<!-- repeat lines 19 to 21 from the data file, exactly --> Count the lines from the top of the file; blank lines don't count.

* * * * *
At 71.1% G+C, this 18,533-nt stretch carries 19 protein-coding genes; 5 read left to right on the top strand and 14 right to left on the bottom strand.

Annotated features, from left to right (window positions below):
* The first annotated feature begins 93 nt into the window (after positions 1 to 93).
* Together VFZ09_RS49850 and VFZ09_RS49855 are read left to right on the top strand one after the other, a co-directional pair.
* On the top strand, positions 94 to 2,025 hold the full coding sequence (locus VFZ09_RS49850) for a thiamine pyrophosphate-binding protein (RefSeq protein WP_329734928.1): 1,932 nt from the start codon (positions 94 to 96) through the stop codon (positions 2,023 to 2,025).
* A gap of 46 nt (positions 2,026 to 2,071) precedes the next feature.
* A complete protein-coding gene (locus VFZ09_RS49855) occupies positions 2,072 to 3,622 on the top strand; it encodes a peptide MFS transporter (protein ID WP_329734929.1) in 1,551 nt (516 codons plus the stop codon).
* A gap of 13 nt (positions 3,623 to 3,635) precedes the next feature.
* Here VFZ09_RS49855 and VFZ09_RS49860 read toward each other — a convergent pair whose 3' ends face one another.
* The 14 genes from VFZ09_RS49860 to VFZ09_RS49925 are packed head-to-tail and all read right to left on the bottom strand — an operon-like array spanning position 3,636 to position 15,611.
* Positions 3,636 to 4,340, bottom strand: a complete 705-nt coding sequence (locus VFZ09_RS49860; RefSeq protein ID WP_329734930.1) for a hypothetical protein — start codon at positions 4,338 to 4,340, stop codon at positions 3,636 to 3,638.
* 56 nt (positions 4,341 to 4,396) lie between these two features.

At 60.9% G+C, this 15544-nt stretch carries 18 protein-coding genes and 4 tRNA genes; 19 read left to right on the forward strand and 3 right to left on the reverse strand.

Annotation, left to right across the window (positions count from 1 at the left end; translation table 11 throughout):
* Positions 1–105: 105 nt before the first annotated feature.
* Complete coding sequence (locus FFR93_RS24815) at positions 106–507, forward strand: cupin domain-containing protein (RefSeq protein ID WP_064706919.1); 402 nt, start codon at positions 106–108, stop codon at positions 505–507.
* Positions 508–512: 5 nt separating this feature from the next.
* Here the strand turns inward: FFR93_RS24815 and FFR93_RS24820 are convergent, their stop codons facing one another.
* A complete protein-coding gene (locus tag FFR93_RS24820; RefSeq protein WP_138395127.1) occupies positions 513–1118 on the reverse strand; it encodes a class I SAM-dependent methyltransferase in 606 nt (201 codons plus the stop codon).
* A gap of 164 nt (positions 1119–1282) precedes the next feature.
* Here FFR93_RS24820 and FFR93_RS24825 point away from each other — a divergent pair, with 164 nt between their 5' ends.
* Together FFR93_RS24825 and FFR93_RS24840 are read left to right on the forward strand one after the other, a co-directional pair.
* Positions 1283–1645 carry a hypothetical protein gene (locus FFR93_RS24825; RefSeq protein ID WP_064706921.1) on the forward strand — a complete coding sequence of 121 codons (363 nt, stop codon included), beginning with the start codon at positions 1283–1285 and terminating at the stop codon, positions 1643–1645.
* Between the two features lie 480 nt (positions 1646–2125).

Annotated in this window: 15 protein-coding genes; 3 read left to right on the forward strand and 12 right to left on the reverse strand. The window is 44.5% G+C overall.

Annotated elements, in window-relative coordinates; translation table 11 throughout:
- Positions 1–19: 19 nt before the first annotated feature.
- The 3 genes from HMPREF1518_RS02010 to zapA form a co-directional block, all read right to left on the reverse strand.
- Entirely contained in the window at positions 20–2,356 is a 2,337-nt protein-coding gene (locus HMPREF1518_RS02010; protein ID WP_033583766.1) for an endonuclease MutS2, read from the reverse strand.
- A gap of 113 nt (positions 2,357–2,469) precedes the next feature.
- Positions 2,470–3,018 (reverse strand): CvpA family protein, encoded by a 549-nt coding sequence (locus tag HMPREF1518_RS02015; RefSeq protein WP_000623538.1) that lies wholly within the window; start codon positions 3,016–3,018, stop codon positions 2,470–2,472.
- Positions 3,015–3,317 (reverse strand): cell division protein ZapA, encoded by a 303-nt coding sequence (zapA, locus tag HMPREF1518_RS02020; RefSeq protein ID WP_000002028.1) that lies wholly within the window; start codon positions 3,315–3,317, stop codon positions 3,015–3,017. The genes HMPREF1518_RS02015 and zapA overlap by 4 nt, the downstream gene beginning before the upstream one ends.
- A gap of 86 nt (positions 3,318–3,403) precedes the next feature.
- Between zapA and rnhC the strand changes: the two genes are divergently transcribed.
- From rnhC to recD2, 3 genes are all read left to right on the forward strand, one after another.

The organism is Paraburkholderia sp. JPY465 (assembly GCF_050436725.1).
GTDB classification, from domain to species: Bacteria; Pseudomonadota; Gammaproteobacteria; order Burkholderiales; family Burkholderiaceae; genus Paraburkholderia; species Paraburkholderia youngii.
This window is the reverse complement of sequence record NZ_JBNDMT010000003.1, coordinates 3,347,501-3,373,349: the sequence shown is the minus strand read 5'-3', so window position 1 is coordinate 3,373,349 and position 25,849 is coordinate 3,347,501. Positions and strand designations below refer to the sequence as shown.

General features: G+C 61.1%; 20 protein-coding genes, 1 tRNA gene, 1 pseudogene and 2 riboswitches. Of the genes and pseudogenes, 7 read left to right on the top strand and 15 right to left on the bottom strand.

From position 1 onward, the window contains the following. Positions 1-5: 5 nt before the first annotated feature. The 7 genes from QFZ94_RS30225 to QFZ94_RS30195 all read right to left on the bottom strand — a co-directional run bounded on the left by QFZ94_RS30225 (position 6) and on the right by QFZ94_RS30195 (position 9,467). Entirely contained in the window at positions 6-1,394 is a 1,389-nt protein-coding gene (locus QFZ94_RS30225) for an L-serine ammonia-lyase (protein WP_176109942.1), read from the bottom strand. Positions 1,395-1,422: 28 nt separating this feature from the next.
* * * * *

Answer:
* A complete protein-coding gene (locus tag FFR93_RS24820; RefSeq protein WP_138395127.1) occupies positions 513–1118 on the reverse strand; it encodes a class I SAM-dependent methyltransferase in 606 nt (201 codons plus the stop codon).
* A gap of 164 nt (positions 1119–1282) precedes the next feature.
* Here FFR93_RS24820 and FFR93_RS24825 point away from each other — a divergent pair, with 164 nt between their 5' ends.